The Gibraltar Site (20WN9) is located within the city limits of Gibraltar, Michigan. The first professional work undertaken at the site was in the 1930's by Emerson Greenman of the University of Michigan. After the University of Michigan excavations, several Detroit Aboriginal Society members salvaged numerous features and recovered a rich cultural assemblage of artifacts. These were all recorded, tabulated and curated by the late Norman Grogitsky. Grogitsky, a life-long avocational archaeologist, had assisted Greenman with the original excavation of the site. Before Grogitsky's death, his extensive Gibraltar Site collection, as well as numerous other site collections, were recorded by the WLEARP. Grogitsky's collection contained bone from Burial Feature 3 which contained many elaborate and diagnostic burial goods. The bone sample was donated to the WLEARP and produced a radiocarbon date of A.D. 590+50 (Beta-61459, CAMS-5818). Other smaller collections from the Gibraltar Site have been loaned or donated by Dale Niesen and Ed Green. Preliminary reporting of these collections will be in the Cranbrook Institute's book, Retrieving Michigan's Buried Past, edited by John Halsey (State Archaeologist of Michigan).
The Gibraltar Site has played an integral role in the revision of the Wayne Tradition. The Wayne Tradition is now considered to be a non-existent cultural entity, and instead is viewed as the Gibraltar Phase (ca. A.D. 500-750), the earliest phase of the Western Basin Tradition.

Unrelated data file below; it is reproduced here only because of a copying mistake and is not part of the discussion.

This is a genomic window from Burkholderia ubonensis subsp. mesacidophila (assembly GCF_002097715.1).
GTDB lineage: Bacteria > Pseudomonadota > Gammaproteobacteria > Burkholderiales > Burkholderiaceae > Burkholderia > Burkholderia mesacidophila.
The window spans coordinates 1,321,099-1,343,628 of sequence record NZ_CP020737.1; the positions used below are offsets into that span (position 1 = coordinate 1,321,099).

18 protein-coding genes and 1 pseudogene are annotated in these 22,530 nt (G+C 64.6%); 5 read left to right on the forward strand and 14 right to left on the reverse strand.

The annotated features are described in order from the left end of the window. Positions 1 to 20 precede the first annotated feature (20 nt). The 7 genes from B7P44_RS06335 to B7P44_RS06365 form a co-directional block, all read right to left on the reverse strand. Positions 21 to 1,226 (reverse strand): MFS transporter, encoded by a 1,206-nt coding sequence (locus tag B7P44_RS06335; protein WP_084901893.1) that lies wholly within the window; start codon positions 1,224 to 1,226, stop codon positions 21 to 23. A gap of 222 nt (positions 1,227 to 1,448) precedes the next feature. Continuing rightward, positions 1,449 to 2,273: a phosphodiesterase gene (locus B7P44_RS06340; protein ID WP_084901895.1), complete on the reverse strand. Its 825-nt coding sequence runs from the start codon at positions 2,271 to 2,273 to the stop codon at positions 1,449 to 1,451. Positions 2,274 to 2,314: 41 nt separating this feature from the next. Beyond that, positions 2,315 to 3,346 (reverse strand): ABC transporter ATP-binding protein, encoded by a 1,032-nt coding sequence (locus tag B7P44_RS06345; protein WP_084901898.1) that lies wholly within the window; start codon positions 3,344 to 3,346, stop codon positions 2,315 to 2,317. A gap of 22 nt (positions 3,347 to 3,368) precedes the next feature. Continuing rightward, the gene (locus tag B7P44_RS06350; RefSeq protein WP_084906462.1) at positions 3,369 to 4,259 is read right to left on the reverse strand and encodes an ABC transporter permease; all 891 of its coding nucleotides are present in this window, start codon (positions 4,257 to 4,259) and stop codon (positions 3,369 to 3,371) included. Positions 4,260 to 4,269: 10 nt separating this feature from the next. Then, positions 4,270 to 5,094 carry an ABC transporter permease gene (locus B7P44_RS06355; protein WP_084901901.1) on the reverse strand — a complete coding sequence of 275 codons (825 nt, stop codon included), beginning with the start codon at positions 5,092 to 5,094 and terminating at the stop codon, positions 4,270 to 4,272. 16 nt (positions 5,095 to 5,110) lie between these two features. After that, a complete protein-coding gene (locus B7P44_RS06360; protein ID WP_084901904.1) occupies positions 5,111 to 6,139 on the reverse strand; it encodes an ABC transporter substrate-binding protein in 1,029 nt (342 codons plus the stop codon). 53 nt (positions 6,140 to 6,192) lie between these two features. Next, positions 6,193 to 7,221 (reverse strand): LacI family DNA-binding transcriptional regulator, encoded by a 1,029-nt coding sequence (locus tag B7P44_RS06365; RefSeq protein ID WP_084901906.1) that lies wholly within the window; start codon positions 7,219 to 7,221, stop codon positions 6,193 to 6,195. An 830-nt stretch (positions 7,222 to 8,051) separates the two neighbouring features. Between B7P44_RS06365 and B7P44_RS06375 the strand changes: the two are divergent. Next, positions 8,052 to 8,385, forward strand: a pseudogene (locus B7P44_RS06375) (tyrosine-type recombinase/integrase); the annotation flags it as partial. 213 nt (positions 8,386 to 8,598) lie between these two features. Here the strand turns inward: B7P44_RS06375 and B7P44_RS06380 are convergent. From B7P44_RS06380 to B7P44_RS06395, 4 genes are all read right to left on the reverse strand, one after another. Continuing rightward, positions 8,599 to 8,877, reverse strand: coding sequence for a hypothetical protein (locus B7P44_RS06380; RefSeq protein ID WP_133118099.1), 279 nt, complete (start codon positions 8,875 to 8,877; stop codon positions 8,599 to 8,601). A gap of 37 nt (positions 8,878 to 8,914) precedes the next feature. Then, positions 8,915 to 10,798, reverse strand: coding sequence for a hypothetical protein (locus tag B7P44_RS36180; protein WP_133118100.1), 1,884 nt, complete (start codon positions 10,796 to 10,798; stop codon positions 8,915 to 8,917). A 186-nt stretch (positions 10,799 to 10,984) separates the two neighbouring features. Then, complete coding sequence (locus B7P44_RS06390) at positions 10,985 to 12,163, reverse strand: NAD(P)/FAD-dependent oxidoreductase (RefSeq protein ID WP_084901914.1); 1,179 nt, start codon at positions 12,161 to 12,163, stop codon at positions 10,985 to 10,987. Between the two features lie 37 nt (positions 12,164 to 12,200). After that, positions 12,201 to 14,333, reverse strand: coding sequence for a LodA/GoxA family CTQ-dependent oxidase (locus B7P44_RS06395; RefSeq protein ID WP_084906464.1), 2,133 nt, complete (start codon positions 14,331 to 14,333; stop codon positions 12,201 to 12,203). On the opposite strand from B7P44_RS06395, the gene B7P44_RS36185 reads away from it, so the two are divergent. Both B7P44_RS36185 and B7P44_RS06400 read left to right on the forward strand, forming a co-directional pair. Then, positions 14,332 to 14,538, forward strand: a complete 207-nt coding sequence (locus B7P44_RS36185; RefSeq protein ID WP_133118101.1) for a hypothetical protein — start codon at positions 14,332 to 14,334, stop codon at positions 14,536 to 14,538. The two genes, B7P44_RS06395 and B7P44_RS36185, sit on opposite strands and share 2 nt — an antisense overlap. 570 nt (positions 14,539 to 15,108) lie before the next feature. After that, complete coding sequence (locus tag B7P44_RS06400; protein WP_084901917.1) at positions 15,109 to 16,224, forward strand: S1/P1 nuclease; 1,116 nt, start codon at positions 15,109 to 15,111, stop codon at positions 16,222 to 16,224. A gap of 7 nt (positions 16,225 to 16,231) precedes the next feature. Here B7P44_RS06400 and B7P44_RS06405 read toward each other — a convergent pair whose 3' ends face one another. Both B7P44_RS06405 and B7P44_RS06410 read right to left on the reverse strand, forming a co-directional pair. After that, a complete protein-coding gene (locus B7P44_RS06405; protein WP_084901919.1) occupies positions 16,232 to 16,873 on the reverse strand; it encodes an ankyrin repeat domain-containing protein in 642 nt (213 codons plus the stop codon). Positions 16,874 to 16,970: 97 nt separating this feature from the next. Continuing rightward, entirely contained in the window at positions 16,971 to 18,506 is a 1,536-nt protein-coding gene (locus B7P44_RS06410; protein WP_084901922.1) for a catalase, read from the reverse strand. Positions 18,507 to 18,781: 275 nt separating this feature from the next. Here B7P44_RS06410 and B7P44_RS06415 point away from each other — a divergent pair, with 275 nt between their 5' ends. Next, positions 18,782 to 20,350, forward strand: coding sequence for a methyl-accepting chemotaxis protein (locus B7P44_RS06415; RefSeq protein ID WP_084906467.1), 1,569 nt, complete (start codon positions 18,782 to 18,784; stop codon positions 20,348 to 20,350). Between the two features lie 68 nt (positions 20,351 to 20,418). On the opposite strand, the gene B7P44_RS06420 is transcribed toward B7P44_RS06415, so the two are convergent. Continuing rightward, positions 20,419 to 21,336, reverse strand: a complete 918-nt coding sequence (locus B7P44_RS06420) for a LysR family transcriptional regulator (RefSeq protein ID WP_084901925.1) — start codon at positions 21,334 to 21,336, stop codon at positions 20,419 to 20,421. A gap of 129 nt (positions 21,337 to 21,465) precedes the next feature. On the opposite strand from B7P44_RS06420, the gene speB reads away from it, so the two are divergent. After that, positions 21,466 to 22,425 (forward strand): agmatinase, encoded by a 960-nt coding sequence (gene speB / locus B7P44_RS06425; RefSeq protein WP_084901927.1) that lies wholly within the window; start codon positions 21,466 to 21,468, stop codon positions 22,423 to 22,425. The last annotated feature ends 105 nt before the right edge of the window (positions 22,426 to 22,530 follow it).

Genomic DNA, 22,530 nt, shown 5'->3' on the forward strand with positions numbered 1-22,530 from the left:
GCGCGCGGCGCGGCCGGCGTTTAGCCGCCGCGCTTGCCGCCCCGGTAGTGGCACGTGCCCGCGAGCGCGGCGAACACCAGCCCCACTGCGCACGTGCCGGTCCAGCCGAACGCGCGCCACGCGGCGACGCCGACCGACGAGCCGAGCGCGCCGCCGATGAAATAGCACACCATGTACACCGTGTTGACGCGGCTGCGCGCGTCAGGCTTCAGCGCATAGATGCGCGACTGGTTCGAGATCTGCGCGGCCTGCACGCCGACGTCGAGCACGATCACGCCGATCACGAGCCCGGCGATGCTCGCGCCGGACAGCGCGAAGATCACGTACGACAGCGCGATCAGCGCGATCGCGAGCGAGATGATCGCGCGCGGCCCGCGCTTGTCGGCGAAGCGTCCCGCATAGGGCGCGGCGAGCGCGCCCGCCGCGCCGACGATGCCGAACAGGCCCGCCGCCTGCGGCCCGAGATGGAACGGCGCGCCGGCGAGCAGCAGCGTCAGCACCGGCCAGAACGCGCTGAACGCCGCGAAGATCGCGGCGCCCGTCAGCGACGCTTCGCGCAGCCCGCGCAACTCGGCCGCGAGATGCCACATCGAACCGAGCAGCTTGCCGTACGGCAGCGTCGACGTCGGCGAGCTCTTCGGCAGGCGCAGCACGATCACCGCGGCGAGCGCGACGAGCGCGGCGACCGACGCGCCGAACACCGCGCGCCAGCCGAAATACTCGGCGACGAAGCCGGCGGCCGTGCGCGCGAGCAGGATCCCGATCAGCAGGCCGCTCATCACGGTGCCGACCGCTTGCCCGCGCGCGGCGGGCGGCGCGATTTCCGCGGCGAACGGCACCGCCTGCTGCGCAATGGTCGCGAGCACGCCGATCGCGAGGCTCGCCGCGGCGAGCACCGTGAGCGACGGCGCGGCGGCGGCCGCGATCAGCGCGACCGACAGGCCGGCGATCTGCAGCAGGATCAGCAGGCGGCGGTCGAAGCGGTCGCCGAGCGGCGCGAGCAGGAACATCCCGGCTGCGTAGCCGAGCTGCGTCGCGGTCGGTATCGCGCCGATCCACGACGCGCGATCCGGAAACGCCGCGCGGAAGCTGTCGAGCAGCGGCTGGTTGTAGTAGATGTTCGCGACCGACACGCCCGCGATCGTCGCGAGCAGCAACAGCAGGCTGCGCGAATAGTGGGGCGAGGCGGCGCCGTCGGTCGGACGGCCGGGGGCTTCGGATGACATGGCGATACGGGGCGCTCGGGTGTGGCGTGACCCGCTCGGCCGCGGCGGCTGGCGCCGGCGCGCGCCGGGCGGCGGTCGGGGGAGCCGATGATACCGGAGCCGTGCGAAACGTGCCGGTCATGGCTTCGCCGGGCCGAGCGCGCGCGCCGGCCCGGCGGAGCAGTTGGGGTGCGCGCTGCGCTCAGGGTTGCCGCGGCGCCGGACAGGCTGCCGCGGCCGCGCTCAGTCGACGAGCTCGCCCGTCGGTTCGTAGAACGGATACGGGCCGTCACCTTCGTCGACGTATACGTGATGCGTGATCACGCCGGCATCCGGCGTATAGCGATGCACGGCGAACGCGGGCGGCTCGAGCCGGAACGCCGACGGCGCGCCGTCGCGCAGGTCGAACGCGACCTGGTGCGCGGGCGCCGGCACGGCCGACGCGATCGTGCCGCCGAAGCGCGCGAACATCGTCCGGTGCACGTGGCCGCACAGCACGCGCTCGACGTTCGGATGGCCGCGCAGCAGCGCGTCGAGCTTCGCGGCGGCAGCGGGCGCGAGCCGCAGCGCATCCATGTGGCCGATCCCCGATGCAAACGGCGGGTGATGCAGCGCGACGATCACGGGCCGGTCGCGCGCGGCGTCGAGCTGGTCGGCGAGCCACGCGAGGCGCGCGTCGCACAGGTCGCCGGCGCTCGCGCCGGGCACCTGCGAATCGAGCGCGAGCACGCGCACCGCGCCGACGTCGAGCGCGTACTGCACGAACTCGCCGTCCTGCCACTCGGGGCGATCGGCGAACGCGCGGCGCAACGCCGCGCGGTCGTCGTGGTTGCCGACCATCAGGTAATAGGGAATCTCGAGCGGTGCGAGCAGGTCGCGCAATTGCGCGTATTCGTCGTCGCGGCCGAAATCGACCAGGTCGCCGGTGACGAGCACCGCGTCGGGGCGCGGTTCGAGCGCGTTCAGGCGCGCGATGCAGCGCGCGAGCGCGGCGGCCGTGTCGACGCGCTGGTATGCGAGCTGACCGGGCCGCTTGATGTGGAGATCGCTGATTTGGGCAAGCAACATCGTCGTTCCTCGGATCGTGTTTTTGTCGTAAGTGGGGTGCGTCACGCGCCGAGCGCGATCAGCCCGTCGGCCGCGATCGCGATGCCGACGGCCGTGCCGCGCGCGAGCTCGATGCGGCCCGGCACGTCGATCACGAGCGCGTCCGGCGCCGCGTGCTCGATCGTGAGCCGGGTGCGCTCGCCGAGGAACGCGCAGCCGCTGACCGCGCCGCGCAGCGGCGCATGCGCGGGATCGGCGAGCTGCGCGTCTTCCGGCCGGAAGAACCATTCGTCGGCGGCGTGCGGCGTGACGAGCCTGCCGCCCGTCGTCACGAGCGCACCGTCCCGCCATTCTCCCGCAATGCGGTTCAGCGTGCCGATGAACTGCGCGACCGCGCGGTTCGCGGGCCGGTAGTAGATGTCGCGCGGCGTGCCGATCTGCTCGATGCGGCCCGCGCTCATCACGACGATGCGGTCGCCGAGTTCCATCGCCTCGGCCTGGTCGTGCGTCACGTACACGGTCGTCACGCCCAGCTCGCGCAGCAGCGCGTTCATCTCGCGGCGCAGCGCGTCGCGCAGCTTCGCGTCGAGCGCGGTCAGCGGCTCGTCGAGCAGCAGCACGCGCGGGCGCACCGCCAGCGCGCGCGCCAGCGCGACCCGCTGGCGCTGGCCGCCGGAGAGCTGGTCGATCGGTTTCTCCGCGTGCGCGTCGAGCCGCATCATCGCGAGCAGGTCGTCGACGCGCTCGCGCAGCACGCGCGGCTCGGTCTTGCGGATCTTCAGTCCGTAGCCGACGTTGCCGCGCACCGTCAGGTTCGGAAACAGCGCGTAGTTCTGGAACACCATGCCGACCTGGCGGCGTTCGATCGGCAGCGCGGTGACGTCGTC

The Gibraltar Site Complex represents an extensive Western Basin Tradition mortuary district, for which the best information and documentation pertains to the Gibraltar Phase although there are indications of the later Riviere au Vase Phase, Younge Phase, Springwells Phase and Ontario Iroquoian presence. Indeed, a Younge Phase burial (Burial Feature 10), including Younge Phase ceramics, with a C12/C13 corrected date of A.D. 1190+50 (Beta-130046) was present. These occupations have been interpreted as representing ritualistic feasting and ancestor worship, undertaken at this long-lived Western Basin Tradition mortuary district.
The Monroe Fountain Site
The Monroe Fountain Site (20MR734) is located in downtown Monroe, Michigan, within the northwest lot of Loranger Square, near the Detroit Edison Building. Archaeological testing took place in 1997 by River Raisin Chapter members under the direction of Gerry Wykes and Ralph Naveaux. While no features were identified, prehistoric ceramics as well as historic materials were recovered. Two burials were discovered, recorded, excavated and studied at the University of Michigan, and were later reintered at the site. Ceramics are indicative of the Western Basin Tradition Younge Phase (ca. A.D. 100-1200). Among the rest of the artifact assemblage, are two barbed antler harpoons. It is also interesting to note the sparse evidence of a Sandusky Tradition Wolf Phase occupation at the site, as represented by a Parker Festooned rimsherd and several body sherds, all of which are shell tempered.
Enrico Ferme/Edison Survey
With assistance of Dale Niesen (President, River Raisin Chapter) and Mr. and Mrs. Richard Micka, the WLEARP has tentatively secured permission to conduct an archaeological survey of the Enrico Ferme Nuclear Power Plant land holdings in Monroe County, Frenchtown Township Sections 16, 21. This Lakeshore area, which is located between Stony Creek and Swan Creeks, has never before been surveyed. Next year, once full permission has been secured, the WLEARP and River Raisin Chapter will cooperatively document historic and prehistoric resources within this important coastal area.
For more information contact the University of Toledo, WLEARP:
C/O Dr. David Stothers - Department of Sociology and Anthropology, University of Toledo,Toledo, OH 43606-3390
Phone: (419) 530-4650